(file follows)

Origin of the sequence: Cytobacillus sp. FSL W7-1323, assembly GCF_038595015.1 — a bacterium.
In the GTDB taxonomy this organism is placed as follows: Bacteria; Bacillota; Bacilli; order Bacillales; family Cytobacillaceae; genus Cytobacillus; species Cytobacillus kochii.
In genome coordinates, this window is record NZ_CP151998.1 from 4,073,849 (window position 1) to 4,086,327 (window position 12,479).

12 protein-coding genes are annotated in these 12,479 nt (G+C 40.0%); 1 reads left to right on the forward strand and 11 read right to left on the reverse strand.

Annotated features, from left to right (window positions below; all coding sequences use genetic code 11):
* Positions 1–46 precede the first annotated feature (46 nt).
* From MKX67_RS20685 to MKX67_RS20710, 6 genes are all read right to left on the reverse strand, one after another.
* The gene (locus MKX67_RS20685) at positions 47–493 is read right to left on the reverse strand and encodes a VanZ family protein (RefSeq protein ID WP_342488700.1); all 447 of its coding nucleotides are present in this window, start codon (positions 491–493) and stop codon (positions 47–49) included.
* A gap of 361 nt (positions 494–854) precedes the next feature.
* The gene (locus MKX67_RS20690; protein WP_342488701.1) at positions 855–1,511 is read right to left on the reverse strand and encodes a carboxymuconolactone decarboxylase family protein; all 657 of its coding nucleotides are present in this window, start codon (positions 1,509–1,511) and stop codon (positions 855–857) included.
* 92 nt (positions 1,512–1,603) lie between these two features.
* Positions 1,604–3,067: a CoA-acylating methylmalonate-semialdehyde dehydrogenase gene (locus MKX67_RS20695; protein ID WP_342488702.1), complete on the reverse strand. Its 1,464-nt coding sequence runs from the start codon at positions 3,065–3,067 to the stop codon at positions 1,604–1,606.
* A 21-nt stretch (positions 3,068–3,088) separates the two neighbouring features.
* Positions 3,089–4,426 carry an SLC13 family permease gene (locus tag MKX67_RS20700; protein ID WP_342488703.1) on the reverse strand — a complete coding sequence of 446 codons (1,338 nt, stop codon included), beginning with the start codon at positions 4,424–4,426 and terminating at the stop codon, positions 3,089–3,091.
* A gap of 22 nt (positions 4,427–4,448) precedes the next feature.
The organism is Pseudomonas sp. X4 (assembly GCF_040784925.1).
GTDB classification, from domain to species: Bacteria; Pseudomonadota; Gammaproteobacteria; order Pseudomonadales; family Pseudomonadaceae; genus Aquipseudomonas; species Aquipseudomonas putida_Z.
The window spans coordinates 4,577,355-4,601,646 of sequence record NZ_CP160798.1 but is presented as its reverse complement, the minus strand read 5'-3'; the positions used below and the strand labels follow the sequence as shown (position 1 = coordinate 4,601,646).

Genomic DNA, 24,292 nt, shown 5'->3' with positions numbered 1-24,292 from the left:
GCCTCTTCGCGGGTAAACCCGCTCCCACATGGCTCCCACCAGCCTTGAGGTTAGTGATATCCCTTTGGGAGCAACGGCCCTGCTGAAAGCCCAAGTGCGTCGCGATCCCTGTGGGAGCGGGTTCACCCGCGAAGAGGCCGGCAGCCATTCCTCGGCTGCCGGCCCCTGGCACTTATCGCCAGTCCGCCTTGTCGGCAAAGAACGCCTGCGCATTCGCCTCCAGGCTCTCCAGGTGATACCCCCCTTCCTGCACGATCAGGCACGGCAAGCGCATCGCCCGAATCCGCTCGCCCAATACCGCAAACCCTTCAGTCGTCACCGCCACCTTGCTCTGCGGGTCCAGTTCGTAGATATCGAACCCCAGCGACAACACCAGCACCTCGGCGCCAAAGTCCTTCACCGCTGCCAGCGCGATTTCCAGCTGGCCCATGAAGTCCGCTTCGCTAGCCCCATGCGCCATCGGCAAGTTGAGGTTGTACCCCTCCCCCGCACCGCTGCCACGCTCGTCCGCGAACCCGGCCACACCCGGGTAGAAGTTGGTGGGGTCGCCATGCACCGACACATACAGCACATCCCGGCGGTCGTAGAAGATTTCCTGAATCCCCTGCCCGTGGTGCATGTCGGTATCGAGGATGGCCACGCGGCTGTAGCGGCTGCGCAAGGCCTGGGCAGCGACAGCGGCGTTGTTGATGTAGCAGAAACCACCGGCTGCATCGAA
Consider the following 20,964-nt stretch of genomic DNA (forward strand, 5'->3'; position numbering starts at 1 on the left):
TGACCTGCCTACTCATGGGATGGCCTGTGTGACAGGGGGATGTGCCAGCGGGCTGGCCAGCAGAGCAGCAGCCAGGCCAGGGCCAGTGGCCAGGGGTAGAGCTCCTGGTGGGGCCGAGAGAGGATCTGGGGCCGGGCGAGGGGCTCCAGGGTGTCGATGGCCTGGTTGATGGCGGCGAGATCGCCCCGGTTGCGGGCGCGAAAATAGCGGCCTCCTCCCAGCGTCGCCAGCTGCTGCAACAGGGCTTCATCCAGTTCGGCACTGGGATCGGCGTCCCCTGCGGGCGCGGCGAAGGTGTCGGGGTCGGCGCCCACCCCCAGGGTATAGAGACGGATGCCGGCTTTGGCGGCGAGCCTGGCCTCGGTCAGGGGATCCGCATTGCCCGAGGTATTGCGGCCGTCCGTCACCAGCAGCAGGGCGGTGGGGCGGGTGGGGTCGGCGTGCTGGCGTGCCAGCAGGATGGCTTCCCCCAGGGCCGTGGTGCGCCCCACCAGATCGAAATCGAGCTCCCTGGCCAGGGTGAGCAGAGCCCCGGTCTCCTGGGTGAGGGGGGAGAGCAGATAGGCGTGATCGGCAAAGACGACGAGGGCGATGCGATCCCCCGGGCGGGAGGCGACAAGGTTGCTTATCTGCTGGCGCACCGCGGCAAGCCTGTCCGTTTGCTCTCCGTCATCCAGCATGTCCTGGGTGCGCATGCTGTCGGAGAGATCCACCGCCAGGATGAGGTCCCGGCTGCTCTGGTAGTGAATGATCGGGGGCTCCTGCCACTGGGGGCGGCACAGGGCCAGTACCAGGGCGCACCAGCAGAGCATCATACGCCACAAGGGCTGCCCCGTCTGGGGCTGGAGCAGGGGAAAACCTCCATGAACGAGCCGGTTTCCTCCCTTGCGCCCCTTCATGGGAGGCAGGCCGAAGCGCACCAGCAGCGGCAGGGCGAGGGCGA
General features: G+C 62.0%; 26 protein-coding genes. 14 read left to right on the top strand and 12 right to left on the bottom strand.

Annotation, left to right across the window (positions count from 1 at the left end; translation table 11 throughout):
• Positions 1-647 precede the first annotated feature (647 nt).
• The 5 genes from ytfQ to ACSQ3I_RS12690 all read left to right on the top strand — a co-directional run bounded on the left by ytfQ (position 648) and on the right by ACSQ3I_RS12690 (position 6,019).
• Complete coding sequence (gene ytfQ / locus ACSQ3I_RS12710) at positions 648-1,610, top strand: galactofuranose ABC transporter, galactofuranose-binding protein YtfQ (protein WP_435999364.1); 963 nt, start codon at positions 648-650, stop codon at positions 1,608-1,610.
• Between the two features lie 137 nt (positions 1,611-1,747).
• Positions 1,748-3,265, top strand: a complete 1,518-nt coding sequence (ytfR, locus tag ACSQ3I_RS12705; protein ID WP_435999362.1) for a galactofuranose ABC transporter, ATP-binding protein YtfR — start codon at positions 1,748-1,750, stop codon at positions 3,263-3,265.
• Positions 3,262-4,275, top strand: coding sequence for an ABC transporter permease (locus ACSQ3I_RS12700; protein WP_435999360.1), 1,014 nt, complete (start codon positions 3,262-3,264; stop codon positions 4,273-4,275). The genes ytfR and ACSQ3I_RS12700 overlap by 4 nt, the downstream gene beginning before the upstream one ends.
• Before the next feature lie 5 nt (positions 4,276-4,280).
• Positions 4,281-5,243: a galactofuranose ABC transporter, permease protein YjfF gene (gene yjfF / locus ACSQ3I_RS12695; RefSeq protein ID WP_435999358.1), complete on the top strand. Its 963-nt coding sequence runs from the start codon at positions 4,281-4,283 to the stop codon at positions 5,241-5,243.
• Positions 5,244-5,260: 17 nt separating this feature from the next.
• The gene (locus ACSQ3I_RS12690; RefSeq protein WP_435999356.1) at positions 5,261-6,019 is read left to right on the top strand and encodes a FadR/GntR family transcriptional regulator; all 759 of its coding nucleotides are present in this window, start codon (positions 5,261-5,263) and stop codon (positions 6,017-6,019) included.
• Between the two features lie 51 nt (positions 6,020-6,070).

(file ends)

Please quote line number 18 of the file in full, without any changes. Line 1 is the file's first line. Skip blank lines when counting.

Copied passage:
The window spans coordinates 4,577,355-4,601,646 of sequence record NZ_CP160798.1 but is presented as its reverse complement, the minus strand read 5'-3'; the positions used below and the strand labels follow the sequence as shown (position 1 = coordinate 4,601,646).